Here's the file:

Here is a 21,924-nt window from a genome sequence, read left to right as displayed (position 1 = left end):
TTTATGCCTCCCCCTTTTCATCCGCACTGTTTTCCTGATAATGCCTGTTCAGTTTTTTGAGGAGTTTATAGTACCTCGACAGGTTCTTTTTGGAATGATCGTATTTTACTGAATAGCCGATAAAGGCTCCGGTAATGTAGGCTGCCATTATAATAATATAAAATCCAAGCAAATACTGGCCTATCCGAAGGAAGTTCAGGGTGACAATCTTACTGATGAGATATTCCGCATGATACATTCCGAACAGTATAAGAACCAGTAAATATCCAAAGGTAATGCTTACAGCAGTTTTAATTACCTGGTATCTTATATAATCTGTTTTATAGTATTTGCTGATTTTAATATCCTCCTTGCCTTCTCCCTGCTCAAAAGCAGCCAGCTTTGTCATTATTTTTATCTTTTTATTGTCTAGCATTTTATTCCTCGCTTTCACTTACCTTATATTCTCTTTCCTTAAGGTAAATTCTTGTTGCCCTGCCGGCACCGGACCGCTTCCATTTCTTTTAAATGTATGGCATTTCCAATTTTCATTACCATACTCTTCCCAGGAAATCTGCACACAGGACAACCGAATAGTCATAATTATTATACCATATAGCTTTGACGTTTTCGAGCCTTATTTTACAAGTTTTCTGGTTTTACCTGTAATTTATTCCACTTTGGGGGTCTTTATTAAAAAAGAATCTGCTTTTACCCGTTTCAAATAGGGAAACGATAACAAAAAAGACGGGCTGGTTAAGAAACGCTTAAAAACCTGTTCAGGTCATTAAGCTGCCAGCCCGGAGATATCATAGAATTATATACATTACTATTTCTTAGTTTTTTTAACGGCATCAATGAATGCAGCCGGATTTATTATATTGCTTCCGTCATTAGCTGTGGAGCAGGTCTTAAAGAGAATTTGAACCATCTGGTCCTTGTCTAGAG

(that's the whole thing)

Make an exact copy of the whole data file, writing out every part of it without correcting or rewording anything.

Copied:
Here is a 21,924-nt window from a genome sequence, read left to right as displayed (position 1 = left end):
TTTATGCCTCCCCCTTTTCATCCGCACTGTTTTCCTGATAATGCCTGTTCAGTTTTTTGAGGAGTTTATAGTACCTCGACAGGTTCTTTTTGGAATGATCGTATTTTACTGAATAGCCGATAAAGGCTCCGGTAATGTAGGCTGCCATTATAATAATATAAAATCCAAGCAAATACTGGCCTATCCGAAGGAAGTTCAGGGTGACAATCTTACTGATGAGATATTCCGCATGATACATTCCGAACAGTATAAGAACCAGTAAATATCCAAAGGTAATGCTTACAGCAGTTTTAATTACCTGGTATCTTATATAATCTGTTTTATAGTATTTGCTGATTTTAATATCCTCCTTGCCTTCTCCCTGCTCAAAAGCAGCCAGCTTTGTCATTATTTTTATCTTTTTATTGTCTAGCATTTTATTCCTCGCTTTCACTTACCTTATATTCTCTTTCCTTAAGGTAAATTCTTGTTGCCCTGCCGGCACCGGACCGCTTCCATTTCTTTTAAATGTATGGCATTTCCAATTTTCATTACCATACTCTTCCCAGGAAATCTGCACACAGGACAACCGAATAGTCATAATTATTATACCATATAGCTTTGACGTTTTCGAGCCTTATTTTACAAGTTTTCTGGTTTTACCTGTAATTTATTCCACTTTGGGGGTCTTTATTAAAAAAGAATCTGCTTTTACCCGTTTCAAATAGGGAAACGATAACAAAAAAGACGGGCTGGTTAAGAAACGCTTAAAAACCTGTTCAGGTCATTAAGCTGCCAGCCCGGAGATATCATAGAATTATATACATTACTATTTCTTAGTTTTTTTAACGGCATCAATGAATGCAGCCGGATTTATTATATTGCTTCCGTCATTAGCTGTGGAGCAGGTCTTAAAGAGAATTTGAACCATCTGGTCCTTGTCTAGAG